The spooky island suddenly abandoned by its residents which hides a dark past

A tiny abandoned island continues to be a reminder of Japan’s dark and controversial past.

Hashima Island, which lies some nine miles away from Nagasaki in southwest Japan, is also known as Battleship Island thanks to its unique shape and seawalls protecting its shores.

But it isn’t just its shape that makes Hashima stand out, as the island bears symbols of its rich and harrowing history. 

After coal was first discovered in the area, Mitsubishi Goshi Kaisha bought the island to extract the material from deep undersea mines.

As the activity on the island grew, so did its stable population, which needed proper accommodation. 

READ MORE: Disaster-riddled Italian ghost town ‘shunned by god’ still attracts millions

The first, nine-storey, building was erected in 1916, 26 years after the organisation started its enterprise on Hashima.

Many more buildings then followed, built using concrete to be solid enough to face the numerous typhoons hitting the area.

And, despite years of abandonment, the eerie skeletons of these constructions continue to stand, albeit in ruins, which has forced authorities to either prop walls up or replace them to avoid adventurous tourists visiting the 16-acre island getting hurt.

Aerial pictures of the island clearly show how the residential quarter has been filled to the brim with buildings several storeys high, with some even perched on Hashima’s hill.

Don’t miss…
‘I’m an expert on dark tourism – here are six of the most chilling sites'[INSIGHT]
The ghost town loved by dark tourists a short drive from beautiful European city[REPORT]
The beautiful seaside town once loved by A-listers now a ‘dark tourism’ haven[EXCLUSIVE]

We use your sign-up to provide content in ways you’ve consented to and to improve our understanding of you. This may include adverts from us and 3rd parties based on our understanding. You can unsubscribe at any time. More info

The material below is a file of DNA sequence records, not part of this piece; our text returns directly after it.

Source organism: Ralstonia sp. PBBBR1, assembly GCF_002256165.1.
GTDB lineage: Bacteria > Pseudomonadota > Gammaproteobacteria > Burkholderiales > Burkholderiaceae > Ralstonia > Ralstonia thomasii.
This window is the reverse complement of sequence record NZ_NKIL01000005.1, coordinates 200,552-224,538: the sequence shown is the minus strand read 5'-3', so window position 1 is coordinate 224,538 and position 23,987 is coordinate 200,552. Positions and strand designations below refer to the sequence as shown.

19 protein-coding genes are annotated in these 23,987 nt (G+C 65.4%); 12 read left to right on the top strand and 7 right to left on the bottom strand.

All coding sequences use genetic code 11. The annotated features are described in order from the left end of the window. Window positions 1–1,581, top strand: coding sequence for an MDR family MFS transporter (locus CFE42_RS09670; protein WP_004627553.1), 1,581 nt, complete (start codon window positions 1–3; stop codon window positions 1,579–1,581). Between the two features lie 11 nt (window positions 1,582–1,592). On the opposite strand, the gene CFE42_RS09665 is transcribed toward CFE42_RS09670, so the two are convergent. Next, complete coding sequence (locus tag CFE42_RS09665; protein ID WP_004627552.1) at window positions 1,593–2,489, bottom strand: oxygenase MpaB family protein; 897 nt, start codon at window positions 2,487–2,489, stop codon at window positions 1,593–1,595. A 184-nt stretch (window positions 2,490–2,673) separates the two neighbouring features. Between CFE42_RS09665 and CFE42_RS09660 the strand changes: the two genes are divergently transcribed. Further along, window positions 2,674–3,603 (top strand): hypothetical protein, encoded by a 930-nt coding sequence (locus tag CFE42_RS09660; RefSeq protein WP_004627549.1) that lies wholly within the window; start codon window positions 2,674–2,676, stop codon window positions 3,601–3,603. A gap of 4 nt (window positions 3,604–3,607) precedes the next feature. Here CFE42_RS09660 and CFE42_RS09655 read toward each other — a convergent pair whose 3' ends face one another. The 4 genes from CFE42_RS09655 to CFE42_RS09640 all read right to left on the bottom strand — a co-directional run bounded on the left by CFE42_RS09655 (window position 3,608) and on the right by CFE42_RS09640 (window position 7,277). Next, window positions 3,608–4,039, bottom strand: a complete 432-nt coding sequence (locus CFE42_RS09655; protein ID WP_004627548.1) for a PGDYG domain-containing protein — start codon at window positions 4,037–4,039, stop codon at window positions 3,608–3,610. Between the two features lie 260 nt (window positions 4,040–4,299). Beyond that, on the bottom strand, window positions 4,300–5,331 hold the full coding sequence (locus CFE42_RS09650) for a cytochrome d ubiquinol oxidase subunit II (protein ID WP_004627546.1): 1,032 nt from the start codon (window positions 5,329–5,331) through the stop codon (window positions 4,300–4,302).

But many of the accommodations for the miners were reportedly built by Korean and Chinese prisoners of war, forced to work on Hashima between 1930 to the end of World War 2.

The prisoners also worked in the mineshafts dug deep beneath the sea, and the inhumane conditions in which they were treated reportedly brought them to dub Hashima “Jail Island” and “Hell Island”. 

Coal production on the island reached its peak in 1941 and Hashima remained a symbol of Japan’s industrial development until the 1960s.

Following the war and the end of enslaved labour, the island transformed itself and saw the construction of schools, community centres, shops and spaces for miners and their families, with some 5,300 people living there in the 1960s. 

The island’s boom eventually came to an end in 1974, and four months after the closure of the mines in January that year, Hashima was abandoned by its residents and shut down to the public for three decades.

Tourists were first allowed to step back on the Battleship Island in 2009 – the same year when Japan asked for the island to be included in the UNESCO World Heritage Site list.

South Korea, North Korea and China, remembering the pain experienced on the island by their citizens, condemned the move, and Seoul moved to bar the UNESCO’s approval by arguing to the organisation that recognising the island as one of its notable sites would “violate the dignity of the survivors of forced labour”.

South Korea eventually caved in after Japan pledged to mark relevant sites on the island with information related to the experiences of prisoners of war and acknowledge the issue of forced labour as part of the history of the island.

But after South Korea green-lighted the addition of Hashima on the prestigious UNESCO list in 2015, Japan backtracked on its decision to acknowledge its wartime past. 

Controversies regarding Japan’s acknowledgement of its past continued for years.

Despite its harrowing history, Hashima Island has become part of pop culture by appearing in numerous films – with external shots of the island being used, for example, in the 2012 James Bond film Skyfall.

Source: Read Full Article